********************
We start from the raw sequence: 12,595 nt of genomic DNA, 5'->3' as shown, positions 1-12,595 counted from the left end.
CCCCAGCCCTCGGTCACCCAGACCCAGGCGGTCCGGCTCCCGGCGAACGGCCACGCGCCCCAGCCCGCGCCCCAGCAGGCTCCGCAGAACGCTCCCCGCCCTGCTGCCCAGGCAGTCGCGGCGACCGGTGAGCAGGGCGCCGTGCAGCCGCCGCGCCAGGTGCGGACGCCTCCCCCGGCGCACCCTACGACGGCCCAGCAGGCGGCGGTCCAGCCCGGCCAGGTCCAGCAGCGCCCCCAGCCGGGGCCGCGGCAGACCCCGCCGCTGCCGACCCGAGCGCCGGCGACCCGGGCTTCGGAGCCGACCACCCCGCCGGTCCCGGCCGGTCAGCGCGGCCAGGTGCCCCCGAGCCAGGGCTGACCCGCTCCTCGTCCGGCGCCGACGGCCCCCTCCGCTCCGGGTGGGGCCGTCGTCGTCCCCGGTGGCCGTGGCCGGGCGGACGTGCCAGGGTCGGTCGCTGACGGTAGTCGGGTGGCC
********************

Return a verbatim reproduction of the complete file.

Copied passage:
We start from the raw sequence: 12,595 nt of genomic DNA, 5'->3' as shown, positions 1-12,595 counted from the left end.
CCCCAGCCCTCGGTCACCCAGACCCAGGCGGTCCGGCTCCCGGCGAACGGCCACGCGCCCCAGCCCGCGCCCCAGCAGGCTCCGCAGAACGCTCCCCGCCCTGCTGCCCAGGCAGTCGCGGCGACCGGTGAGCAGGGCGCCGTGCAGCCGCCGCGCCAGGTGCGGACGCCTCCCCCGGCGCACCCTACGACGGCCCAGCAGGCGGCGGTCCAGCCCGGCCAGGTCCAGCAGCGCCCCCAGCCGGGGCCGCGGCAGACCCCGCCGCTGCCGACCCGAGCGCCGGCGACCCGGGCTTCGGAGCCGACCACCCCGCCGGTCCCGGCCGGTCAGCGCGGCCAGGTGCCCCCGAGCCAGGGCTGACCCGCTCCTCGTCCGGCGCCGACGGCCCCCTCCGCTCCGGGTGGGGCCGTCGTCGTCCCCGGTGGCCGTGGCCGGGCGGACGTGCCAGGGTCGGTCGCTGACGGTAGTCGGGTGGCC